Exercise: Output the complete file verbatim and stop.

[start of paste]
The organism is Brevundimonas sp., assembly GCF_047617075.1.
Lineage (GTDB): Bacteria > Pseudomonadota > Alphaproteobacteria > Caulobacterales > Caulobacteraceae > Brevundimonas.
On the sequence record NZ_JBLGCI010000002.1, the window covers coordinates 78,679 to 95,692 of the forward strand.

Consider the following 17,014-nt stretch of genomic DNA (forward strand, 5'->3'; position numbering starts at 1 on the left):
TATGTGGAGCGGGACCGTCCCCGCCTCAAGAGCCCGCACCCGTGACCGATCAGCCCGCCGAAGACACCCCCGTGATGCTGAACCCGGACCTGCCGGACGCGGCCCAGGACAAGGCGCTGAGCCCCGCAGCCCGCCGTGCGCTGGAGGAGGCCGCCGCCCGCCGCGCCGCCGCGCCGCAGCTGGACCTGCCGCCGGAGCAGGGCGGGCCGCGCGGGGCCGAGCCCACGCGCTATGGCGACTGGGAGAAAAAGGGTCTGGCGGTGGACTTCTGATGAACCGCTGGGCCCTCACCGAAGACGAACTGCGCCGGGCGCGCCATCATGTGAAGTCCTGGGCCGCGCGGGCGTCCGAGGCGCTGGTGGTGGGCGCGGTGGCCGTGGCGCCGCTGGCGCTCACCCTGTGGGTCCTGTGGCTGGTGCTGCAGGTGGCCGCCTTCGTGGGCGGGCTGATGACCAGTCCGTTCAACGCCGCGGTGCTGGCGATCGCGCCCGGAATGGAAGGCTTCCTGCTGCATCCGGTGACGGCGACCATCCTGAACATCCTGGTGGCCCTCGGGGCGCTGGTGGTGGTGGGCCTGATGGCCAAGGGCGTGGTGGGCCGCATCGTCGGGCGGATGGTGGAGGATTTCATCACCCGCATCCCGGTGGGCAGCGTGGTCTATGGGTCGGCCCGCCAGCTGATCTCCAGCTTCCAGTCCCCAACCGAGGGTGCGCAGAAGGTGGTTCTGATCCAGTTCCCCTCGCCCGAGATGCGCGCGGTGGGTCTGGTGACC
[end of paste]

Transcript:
The organism is Brevundimonas sp., assembly GCF_047617075.1.
Lineage (GTDB): Bacteria > Pseudomonadota > Alphaproteobacteria > Caulobacterales > Caulobacteraceae > Brevundimonas.
On the sequence record NZ_JBLGCI010000002.1, the window covers coordinates 78,679 to 95,692 of the forward strand.

Consider the following 17,014-nt stretch of genomic DNA (forward strand, 5'->3'; position numbering starts at 1 on the left):
TATGTGGAGCGGGACCGTCCCCGCCTCAAGAGCCCGCACCCGTGACCGATCAGCCCGCCGAAGACACCCCCGTGATGCTGAACCCGGACCTGCCGGACGCGGCCCAGGACAAGGCGCTGAGCCCCGCAGCCCGCCGTGCGCTGGAGGAGGCCGCCGCCCGCCGCGCCGCCGCGCCGCAGCTGGACCTGCCGCCGGAGCAGGGCGGGCCGCGCGGGGCCGAGCCCACGCGCTATGGCGACTGGGAGAAAAAGGGTCTGGCGGTGGACTTCTGATGAACCGCTGGGCCCTCACCGAAGACGAACTGCGCCGGGCGCGCCATCATGTGAAGTCCTGGGCCGCGCGGGCGTCCGAGGCGCTGGTGGTGGGCGCGGTGGCCGTGGCGCCGCTGGCGCTCACCCTGTGGGTCCTGTGGCTGGTGCTGCAGGTGGCCGCCTTCGTGGGCGGGCTGATGACCAGTCCGTTCAACGCCGCGGTGCTGGCGATCGCGCCCGGAATGGAAGGCTTCCTGCTGCATCCGGTGACGGCGACCATCCTGAACATCCTGGTGGCCCTCGGGGCGCTGGTGGTGGTGGGCCTGATGGCCAAGGGCGTGGTGGGCCGCATCGTCGGGCGGATGGTGGAGGATTTCATCACCCGCATCCCGGTGGGCAGCGTGGTCTATGGGTCGGCCCGCCAGCTGATCTCCAGCTTCCAGTCCCCAACCGAGGGTGCGCAGAAGGTGGTTCTGATCCAGTTCCCCTCGCCCGAGATGCGCGCGGTGGGTCTGGTGACC